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Last updated on April 20, 2014 at 19:30 EDT

New Link Between Alzheimer’s and Healthy Aging

August 18, 2011

(Ivanhoe Newswire) — Alzheimer’s disease and frontotemporal lobar degeneration (FTLD) are two of the most prevalent forms of neurodegenerative disorders. Researchers have analyzed changes in gene expression in the aging and diseased brain, finding new clues to the biology of normal aging and neurodegenerative diseases.

In this report, an international team of researchers analyzed and compared changes in gene expression associated with aging and disease in a region of the brain known to be affected in both Alzheimer’s and FTLD. Comparing samples from healthy individuals ranging from 16 to 102 years old with samples from diseased individuals, the investigation uncovered striking similarity in the changes in gene expression patterns associated with aging and the neurodegenerative diseases.

“Surprisingly, these [diseased] samples contained the same aging-related changes as healthy individuals over the age of 80,” Dr. Jernej Ule of the MRC Laboratory of Molecular Biology, senior author of the study, was quoted as saying.

“Aging-related changes were apparent in the diseased individuals as young as 50 years,” Dr. James Tollervey of the MRC Laboratory of Molecular Biology, the first author of the study, was quoted as saying, “roughly 25 years before we would expect to see similar changes in healthy individuals.”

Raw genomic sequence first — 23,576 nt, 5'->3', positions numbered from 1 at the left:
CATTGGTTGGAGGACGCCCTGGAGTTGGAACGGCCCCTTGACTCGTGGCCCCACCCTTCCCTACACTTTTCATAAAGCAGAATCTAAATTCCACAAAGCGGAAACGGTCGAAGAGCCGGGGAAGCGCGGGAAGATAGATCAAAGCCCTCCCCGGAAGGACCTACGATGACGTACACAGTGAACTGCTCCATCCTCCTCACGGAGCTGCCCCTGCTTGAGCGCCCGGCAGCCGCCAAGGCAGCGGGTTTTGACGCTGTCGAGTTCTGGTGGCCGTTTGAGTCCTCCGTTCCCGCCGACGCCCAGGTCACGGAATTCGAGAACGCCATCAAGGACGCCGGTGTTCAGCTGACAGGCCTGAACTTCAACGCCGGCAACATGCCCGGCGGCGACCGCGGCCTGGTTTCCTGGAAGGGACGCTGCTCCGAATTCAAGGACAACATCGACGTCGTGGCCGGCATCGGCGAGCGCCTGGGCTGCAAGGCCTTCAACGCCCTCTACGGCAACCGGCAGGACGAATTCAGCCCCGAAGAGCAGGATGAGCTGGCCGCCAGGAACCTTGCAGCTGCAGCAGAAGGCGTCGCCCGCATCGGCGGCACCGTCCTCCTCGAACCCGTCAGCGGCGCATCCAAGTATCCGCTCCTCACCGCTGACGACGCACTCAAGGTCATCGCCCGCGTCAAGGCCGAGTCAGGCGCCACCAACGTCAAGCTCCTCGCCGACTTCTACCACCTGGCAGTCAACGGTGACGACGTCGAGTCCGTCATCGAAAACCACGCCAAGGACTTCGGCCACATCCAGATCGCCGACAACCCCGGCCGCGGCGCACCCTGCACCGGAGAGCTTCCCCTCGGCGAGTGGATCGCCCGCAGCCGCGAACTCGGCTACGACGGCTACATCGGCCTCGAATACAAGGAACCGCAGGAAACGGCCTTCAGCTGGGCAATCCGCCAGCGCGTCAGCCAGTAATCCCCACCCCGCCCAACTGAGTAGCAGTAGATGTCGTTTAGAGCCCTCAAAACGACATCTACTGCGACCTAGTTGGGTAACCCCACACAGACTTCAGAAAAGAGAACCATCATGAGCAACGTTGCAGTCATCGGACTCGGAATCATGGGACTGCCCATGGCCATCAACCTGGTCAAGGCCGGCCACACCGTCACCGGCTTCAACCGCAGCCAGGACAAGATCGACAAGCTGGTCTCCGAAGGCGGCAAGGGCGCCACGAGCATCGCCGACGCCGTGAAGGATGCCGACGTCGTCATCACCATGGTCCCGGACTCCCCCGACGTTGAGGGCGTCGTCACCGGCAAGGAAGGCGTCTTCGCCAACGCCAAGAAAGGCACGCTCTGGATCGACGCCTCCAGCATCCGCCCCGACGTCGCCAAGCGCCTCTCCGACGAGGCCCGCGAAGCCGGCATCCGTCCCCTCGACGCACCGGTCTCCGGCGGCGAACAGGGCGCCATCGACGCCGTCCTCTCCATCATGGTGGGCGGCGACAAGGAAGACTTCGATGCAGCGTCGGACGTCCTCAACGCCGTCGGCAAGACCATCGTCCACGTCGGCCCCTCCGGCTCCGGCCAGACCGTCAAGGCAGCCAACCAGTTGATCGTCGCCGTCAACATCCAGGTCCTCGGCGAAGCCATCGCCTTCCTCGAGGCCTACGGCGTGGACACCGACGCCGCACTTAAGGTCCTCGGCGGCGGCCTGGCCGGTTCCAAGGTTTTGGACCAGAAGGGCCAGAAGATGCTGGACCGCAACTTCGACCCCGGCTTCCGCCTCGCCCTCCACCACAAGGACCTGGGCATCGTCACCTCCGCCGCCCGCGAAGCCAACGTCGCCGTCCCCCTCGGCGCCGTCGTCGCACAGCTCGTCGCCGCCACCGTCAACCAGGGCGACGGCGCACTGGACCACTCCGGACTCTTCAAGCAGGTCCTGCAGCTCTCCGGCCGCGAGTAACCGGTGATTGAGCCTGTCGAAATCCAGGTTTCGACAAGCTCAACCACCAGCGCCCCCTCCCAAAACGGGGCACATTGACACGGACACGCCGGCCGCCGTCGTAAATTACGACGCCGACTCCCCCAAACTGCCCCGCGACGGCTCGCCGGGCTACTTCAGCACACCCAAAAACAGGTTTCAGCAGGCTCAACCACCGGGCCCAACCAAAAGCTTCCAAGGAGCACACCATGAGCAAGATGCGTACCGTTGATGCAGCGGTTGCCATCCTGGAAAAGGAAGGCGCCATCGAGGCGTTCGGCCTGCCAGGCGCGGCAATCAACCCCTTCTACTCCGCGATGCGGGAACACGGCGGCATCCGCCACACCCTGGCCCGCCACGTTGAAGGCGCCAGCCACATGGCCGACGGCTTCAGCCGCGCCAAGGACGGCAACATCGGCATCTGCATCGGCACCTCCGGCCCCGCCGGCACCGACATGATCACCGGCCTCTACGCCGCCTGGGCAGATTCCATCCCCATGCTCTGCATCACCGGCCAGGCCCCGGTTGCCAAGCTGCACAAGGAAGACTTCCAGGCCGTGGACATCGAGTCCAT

While the similarities were striking, the group also observed notable differences between gene expression in the normal aging brain and expression in Alzheimer’s and FTLD, particularly in the patterns of alternative splicing, a process by which parts of a RNA molecule are arranged differently to change the message, which can be potentially harmful if misregulated.

In normal aging, changes in alternative splicing largely affected genes associated with cellular metabolism, while disease-specific changes were associated with genes involved in neuron-specific function. The group found that there were changes in the expression of several genes coding for RNA binding proteins, which is likely responsible for at least part of the observed alterations in splicing.

The authors expect that this work will have broad impact for further insight into both normal aging and neurodegenerative disease. “These findings indicate that studies of healthy aging could help unravel the processes that lead to neurodegeneration,” said Dr. Ule.

SOURCE: Genome Research, published online August 18, 2011